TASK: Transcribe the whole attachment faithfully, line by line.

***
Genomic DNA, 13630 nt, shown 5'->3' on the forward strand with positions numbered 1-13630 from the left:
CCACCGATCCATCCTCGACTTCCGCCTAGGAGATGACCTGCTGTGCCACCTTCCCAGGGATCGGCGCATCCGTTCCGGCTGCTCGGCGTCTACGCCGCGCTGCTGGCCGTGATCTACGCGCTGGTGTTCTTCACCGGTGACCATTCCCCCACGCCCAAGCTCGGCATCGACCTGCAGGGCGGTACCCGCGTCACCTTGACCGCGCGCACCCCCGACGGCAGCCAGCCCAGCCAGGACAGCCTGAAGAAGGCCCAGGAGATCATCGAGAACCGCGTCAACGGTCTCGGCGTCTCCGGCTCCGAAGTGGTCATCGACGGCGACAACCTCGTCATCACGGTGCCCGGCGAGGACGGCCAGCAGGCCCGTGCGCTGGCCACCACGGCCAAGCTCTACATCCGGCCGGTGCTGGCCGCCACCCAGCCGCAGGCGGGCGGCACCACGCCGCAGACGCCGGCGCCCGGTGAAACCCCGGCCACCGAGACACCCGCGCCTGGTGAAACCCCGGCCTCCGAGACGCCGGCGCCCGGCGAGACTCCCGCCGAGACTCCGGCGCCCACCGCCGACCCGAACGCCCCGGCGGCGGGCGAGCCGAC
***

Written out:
Genomic DNA, 13630 nt, shown 5'->3' on the forward strand with positions numbered 1-13630 from the left:
CCACCGATCCATCCTCGACTTCCGCCTAGGAGATGACCTGCTGTGCCACCTTCCCAGGGATCGGCGCATCCGTTCCGGCTGCTCGGCGTCTACGCCGCGCTGCTGGCCGTGATCTACGCGCTGGTGTTCTTCACCGGTGACCATTCCCCCACGCCCAAGCTCGGCATCGACCTGCAGGGCGGTACCCGCGTCACCTTGACCGCGCGCACCCCCGACGGCAGCCAGCCCAGCCAGGACAGCCTGAAGAAGGCCCAGGAGATCATCGAGAACCGCGTCAACGGTCTCGGCGTCTCCGGCTCCGAAGTGGTCATCGACGGCGACAACCTCGTCATCACGGTGCCCGGCGAGGACGGCCAGCAGGCCCGTGCGCTGGCCACCACGGCCAAGCTCTACATCCGGCCGGTGCTGGCCGCCACCCAGCCGCAGGCGGGCGGCACCACGCCGCAGACGCCGGCGCCCGGTGAAACCCCGGCCACCGAGACACCCGCGCCTGGTGAAACCCCGGCCTCCGAGACGCCGGCGCCCGGCGAGACTCCCGCCGAGACTCCGGCGCCCACCGCCGACCCGAACGCCCCGGCGGCGGGCGAGCCGAC